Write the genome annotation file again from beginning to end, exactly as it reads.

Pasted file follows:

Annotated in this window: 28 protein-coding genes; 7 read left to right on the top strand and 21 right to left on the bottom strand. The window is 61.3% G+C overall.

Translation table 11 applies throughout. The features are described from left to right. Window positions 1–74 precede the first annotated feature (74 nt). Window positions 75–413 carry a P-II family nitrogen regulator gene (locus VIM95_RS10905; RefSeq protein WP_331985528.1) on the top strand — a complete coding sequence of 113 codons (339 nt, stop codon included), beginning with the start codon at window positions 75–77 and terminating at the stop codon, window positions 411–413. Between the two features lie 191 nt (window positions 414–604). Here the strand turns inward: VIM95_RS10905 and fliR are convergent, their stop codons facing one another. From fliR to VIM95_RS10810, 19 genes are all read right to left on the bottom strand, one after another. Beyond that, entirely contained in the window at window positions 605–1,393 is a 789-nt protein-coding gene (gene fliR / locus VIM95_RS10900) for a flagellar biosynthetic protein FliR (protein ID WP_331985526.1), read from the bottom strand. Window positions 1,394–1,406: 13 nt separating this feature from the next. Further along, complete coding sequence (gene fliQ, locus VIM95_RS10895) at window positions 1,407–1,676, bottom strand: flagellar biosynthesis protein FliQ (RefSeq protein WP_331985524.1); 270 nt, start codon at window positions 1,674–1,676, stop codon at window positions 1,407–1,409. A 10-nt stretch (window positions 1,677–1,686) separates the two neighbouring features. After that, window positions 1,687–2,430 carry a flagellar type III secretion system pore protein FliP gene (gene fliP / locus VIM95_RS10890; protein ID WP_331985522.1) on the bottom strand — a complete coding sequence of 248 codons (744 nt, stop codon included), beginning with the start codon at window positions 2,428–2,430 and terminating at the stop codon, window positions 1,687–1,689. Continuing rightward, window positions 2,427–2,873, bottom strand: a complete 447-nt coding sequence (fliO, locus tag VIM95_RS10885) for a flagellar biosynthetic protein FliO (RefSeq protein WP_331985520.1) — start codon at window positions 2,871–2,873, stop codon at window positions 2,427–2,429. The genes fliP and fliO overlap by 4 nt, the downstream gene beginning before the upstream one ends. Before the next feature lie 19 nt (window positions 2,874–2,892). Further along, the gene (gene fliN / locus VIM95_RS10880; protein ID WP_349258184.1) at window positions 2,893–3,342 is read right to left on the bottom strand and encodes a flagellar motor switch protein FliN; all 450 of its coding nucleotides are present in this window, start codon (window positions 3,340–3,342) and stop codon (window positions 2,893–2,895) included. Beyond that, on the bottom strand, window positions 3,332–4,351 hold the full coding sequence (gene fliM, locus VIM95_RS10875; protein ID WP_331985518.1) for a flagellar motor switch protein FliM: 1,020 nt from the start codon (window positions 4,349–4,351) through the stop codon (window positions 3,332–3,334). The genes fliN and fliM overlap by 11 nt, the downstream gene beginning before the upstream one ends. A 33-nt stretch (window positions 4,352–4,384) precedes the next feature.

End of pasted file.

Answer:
Annotated in this window: 28 protein-coding genes; 7 read left to right on the top strand and 21 right to left on the bottom strand. The window is 61.3% G+C overall.

Translation table 11 applies throughout. The features are described from left to right. Window positions 1–74 precede the first annotated feature (74 nt). Window positions 75–413 carry a P-II family nitrogen regulator gene (locus VIM95_RS10905; RefSeq protein WP_331985528.1) on the top strand — a complete coding sequence of 113 codons (339 nt, stop codon included), beginning with the start codon at window positions 75–77 and terminating at the stop codon, window positions 411–413. Between the two features lie 191 nt (window positions 414–604). Here the strand turns inward: VIM95_RS10905 and fliR are convergent, their stop codons facing one another. From fliR to VIM95_RS10810, 19 genes are all read right to left on the bottom strand, one after another. Beyond that, entirely contained in the window at window positions 605–1,393 is a 789-nt protein-coding gene (gene fliR / locus VIM95_RS10900) for a flagellar biosynthetic protein FliR (protein ID WP_331985526.1), read from the bottom strand. Window positions 1,394–1,406: 13 nt separating this feature from the next. Further along, complete coding sequence (gene fliQ, locus VIM95_RS10895) at window positions 1,407–1,676, bottom strand: flagellar biosynthesis protein FliQ (RefSeq protein WP_331985524.1); 270 nt, start codon at window positions 1,674–1,676, stop codon at window positions 1,407–1,409. A 10-nt stretch (window positions 1,677–1,686) separates the two neighbouring features. After that, window positions 1,687–2,430 carry a flagellar type III secretion system pore protein FliP gene (gene fliP / locus VIM95_RS10890; protein ID WP_331985522.1) on the bottom strand — a complete coding sequence of 248 codons (744 nt, stop codon included), beginning with the start codon at window positions 2,428–2,430 and terminating at the stop codon, window positions 1,687–1,689. Continuing rightward, window positions 2,427–2,873, bottom strand: a complete 447-nt coding sequence (fliO, locus tag VIM95_RS10885) for a flagellar biosynthetic protein FliO (RefSeq protein WP_331985520.1) — start codon at window positions 2,871–2,873, stop codon at window positions 2,427–2,429. The genes fliP and fliO overlap by 4 nt, the downstream gene beginning before the upstream one ends. Before the next feature lie 19 nt (window positions 2,874–2,892). Further along, the gene (gene fliN / locus VIM95_RS10880; protein ID WP_349258184.1) at window positions 2,893–3,342 is read right to left on the bottom strand and encodes a flagellar motor switch protein FliN; all 450 of its coding nucleotides are present in this window, start codon (window positions 3,340–3,342) and stop codon (window positions 2,893–2,895) included. Beyond that, on the bottom strand, window positions 3,332–4,351 hold the full coding sequence (gene fliM, locus VIM95_RS10875; protein ID WP_331985518.1) for a flagellar motor switch protein FliM: 1,020 nt from the start codon (window positions 4,349–4,351) through the stop codon (window positions 3,332–3,334). The genes fliN and fliM overlap by 11 nt, the downstream gene beginning before the upstream one ends. A 33-nt stretch (window positions 4,352–4,384) precedes the next feature.